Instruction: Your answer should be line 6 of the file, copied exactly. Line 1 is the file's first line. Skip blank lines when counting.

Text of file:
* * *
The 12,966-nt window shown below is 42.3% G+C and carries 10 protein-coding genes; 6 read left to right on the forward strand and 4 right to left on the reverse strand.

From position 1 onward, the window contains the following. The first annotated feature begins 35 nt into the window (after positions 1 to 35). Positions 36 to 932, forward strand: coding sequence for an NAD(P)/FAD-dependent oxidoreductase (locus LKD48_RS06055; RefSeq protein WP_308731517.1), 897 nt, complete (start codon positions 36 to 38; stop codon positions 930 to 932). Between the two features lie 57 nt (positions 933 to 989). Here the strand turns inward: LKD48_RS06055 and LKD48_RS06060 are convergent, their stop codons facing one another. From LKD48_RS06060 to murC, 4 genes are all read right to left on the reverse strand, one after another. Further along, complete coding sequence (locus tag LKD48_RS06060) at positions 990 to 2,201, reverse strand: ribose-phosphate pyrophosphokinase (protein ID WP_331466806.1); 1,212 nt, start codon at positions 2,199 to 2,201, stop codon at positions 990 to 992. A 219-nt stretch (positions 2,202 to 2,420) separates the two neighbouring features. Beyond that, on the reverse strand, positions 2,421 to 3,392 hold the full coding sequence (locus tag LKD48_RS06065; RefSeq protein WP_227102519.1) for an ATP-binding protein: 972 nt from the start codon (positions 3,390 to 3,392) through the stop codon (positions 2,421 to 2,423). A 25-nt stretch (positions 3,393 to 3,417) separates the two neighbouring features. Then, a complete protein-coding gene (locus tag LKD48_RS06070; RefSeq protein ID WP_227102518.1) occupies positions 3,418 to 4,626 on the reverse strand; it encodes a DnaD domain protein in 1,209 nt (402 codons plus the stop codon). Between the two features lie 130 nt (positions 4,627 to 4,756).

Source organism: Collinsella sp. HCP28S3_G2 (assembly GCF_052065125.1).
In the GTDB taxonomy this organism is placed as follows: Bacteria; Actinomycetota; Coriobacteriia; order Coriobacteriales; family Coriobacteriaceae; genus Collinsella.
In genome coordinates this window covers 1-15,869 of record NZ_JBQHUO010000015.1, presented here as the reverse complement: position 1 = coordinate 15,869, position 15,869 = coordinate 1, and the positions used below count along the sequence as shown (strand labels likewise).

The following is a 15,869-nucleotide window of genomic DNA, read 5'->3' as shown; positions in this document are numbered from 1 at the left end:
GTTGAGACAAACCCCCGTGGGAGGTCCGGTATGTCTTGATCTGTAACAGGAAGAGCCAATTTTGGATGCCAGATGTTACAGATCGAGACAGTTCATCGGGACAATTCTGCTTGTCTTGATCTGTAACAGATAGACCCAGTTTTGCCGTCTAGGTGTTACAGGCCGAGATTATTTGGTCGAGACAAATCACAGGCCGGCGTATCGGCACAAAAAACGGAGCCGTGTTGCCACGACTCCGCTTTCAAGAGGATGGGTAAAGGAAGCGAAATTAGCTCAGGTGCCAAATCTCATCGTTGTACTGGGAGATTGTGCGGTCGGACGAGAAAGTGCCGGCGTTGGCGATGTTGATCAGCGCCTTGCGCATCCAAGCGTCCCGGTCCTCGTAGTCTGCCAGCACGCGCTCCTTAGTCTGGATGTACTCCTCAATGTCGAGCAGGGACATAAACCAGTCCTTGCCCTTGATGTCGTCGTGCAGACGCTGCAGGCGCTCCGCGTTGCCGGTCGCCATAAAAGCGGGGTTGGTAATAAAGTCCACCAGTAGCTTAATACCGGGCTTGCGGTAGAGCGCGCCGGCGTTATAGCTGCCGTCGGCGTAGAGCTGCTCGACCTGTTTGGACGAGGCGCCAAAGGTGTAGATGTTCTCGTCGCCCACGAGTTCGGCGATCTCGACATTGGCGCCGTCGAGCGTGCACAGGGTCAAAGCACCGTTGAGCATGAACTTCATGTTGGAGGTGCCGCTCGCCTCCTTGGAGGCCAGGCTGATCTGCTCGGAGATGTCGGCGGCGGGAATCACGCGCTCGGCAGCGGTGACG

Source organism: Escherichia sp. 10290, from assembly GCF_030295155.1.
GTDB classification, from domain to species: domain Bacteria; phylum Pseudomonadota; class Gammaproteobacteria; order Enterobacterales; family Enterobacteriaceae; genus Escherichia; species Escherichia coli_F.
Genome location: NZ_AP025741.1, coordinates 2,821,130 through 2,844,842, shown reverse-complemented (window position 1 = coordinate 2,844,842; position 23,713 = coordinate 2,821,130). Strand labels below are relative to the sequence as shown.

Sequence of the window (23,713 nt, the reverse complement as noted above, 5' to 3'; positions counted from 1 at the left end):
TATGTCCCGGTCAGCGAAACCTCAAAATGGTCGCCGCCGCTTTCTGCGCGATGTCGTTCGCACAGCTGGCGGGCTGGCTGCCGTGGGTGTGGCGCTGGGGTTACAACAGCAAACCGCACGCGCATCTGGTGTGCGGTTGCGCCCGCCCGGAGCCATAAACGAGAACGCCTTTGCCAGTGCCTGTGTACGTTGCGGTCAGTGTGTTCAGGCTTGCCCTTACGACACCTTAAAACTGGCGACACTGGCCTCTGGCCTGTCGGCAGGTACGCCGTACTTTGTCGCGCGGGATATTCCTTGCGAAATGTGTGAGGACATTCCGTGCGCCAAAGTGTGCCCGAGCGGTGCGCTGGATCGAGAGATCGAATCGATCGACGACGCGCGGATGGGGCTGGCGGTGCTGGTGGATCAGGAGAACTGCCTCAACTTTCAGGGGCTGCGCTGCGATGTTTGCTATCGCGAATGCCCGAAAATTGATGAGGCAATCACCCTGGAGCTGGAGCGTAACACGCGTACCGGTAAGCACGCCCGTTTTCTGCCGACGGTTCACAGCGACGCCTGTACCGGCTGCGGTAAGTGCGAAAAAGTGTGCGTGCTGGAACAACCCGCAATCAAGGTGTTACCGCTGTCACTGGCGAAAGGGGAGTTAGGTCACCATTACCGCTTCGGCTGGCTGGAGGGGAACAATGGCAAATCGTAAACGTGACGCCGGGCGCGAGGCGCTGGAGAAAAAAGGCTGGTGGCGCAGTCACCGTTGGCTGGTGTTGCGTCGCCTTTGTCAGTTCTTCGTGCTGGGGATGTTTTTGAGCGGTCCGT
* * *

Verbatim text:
The following is a 15,869-nucleotide window of genomic DNA, read 5'->3' as shown; positions in this document are numbered from 1 at the left end: